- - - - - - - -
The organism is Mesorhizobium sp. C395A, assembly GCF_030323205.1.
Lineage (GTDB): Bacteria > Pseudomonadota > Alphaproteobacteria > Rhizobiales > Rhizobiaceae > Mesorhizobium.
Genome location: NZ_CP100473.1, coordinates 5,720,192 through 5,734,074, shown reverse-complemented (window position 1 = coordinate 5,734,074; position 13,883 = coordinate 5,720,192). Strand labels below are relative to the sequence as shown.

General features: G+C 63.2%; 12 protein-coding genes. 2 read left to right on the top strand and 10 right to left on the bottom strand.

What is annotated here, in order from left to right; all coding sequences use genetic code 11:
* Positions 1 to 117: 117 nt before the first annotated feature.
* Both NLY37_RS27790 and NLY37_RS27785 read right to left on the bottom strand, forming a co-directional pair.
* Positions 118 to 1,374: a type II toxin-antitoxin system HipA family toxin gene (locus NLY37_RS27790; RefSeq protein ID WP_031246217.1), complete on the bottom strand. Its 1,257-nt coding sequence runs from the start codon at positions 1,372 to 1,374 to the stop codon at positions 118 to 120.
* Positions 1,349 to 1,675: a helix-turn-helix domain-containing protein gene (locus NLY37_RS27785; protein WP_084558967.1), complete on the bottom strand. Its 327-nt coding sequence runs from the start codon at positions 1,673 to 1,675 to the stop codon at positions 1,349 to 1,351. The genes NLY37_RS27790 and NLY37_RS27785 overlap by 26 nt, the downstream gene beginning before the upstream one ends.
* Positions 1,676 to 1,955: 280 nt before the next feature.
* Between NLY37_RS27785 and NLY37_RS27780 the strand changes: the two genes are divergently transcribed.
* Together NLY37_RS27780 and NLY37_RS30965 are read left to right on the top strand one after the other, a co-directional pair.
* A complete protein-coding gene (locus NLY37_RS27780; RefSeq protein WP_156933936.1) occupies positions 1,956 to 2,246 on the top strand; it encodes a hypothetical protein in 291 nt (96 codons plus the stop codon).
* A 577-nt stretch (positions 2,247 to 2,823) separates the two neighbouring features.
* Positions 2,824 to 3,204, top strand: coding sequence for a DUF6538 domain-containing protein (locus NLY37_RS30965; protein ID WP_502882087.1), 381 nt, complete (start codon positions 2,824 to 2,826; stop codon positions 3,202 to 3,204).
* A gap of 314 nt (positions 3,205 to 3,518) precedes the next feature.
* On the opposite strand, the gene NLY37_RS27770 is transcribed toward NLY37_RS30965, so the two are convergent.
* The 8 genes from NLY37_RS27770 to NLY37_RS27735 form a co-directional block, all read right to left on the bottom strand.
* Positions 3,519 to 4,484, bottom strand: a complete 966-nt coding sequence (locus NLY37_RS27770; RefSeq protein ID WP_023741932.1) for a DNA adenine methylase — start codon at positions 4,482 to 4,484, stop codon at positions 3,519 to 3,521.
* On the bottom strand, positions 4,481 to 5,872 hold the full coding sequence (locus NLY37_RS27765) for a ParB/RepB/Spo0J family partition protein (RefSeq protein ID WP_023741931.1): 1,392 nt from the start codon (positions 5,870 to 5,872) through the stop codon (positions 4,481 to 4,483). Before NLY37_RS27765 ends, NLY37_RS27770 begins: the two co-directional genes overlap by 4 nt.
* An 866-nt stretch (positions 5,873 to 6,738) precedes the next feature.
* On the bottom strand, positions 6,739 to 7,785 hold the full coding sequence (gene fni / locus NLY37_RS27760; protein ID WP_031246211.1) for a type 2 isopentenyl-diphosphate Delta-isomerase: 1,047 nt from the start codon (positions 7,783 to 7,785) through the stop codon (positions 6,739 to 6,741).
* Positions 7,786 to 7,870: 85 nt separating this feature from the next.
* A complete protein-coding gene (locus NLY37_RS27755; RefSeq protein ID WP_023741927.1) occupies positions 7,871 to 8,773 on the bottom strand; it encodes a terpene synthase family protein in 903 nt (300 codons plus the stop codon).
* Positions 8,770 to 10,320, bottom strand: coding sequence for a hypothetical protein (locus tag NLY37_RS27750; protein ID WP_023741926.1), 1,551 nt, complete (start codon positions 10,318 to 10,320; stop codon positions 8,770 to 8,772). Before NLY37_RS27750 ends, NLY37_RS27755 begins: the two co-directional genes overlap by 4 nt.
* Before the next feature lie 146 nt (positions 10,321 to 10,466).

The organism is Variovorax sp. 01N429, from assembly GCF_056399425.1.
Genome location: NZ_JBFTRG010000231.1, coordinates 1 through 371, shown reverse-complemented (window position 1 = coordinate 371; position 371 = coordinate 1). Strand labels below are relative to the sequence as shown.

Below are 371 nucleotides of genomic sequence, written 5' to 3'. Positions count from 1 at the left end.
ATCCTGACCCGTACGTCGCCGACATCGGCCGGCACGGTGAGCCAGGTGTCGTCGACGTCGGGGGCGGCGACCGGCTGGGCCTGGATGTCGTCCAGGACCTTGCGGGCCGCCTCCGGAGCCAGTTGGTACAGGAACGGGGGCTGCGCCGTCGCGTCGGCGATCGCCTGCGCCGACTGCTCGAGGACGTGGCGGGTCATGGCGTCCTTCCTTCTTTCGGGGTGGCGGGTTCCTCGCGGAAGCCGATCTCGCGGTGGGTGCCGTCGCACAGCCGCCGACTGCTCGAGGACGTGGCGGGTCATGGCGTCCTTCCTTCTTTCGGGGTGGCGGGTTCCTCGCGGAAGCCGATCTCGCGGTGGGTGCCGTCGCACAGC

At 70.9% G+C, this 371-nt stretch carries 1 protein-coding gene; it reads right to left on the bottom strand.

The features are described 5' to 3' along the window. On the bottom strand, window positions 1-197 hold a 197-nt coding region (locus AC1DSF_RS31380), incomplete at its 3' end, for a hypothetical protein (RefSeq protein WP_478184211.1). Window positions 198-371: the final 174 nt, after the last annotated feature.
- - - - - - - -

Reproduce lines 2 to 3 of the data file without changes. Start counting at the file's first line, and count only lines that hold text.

Lineage (GTDB): Bacteria > Pseudomonadota > Alphaproteobacteria > Rhizobiales > Rhizobiaceae > Mesorhizobium.
Genome location: NZ_CP100473.1, coordinates 5,720,192 through 5,734,074, shown reverse-complemented (window position 1 = coordinate 5,734,074; position 13,883 = coordinate 5,720,192). Strand labels below are relative to the sequence as shown.